The history of Pearl Harbor dates back to the days of ancient Hawaii, and as been in constant use over hundreds of years, most notably by the United States NAVY. In Hawaiian legends, the harbor was the home to the shark goddess, Ka’ahupahau, and her son, and the powerful chief, Keanuni, is credited with creating a channel wide and deep enough for boats and ships to sail into the harbor.
In the 19th century, the United States interest in the harbor grew as a result of whaling, shipping, and trading, and soon after, an ambassador was appointed to oversee American business in the port of Honolulu. As the years went on, America served as an integral part in the Hawaiian government, and eventually the United States NAVY was granted exclusive rights to the harbor, taking possession in 1899, when the United States overthrew the Kingdom of Hawaii.
Of course, Pearl Harbor is most well known for the tragic attacks that occurred on December 7, 1941, when the Japanese unleashed 3 waves of aerial strikes, forever changing the quiet island of Oahu, and launching the United States into World War II. The morning began just like any other on base, and by the time the attacks were finished, 2,400 United States sailors would lose their lives, and the entire US Pacific Fleet would suffer great damage.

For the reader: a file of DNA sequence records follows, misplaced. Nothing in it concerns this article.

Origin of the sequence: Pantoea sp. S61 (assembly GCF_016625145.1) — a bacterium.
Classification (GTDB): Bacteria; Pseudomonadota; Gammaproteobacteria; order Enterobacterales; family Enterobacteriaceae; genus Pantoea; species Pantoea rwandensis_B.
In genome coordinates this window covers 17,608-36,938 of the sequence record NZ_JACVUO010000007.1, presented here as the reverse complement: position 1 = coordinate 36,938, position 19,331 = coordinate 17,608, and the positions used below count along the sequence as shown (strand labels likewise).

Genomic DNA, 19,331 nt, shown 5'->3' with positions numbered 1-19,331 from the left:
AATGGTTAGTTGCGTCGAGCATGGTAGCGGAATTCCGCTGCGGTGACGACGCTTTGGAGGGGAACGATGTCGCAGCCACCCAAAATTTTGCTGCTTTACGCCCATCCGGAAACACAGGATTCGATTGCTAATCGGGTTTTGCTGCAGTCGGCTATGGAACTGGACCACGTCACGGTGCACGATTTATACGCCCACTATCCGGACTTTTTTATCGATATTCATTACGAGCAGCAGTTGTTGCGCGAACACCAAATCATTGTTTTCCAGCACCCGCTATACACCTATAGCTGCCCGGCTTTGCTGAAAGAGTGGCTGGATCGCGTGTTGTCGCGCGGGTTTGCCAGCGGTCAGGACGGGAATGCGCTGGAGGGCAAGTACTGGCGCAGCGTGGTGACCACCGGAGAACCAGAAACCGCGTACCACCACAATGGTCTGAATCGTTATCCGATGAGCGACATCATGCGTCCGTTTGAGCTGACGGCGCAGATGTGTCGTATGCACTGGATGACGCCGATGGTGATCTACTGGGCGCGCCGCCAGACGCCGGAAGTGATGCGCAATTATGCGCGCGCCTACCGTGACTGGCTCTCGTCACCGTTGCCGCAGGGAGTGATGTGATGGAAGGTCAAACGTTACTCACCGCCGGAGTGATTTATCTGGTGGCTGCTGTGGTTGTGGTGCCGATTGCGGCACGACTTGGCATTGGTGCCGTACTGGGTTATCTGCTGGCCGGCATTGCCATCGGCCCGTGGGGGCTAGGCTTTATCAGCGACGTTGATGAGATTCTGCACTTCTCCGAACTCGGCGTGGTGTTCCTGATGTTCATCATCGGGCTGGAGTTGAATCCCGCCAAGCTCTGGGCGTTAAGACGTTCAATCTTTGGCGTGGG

Today, Pearl Harbor still serves as an active military base, with the NAVY and Air Force sharing the base, operating as Joint Base Pear Harbor-Hickam. Vital to the US operations in the Pacific, Pearl Harbor is also the site of many museums, monuments, and memorials of Pearl Harbor, standing to honor the fallen heroes, and educate visitors on the tragedy that struck the islands on that fateful morning.
The World War II memorials at Pearl Harbor are part of the World War II Valor National Monument, which includes USS Arizona Memorial and the USS Missouri Battleship, both serving as icons of the war. The USS Arizona Memorial sits directly above the wreckage of the USS Arizona, the great battleship that was lost during the attacks. 1,107 sailors remain entombed with the battleship, forever resting at the bottom of Pearl Harbor.
A visit to Pearl Harbor is a somber experience, but a necessary one for visitors to Oahu. The tragedy that struck the island forever changed the United States of America, and the history of the attacks will live on forever. The solemn feeling of standing on the USS Arizona Memorial cannot be described, and must be experienced. Plan your visit to the memorials and museums, and pay respects to the heroes that perished so long ago.
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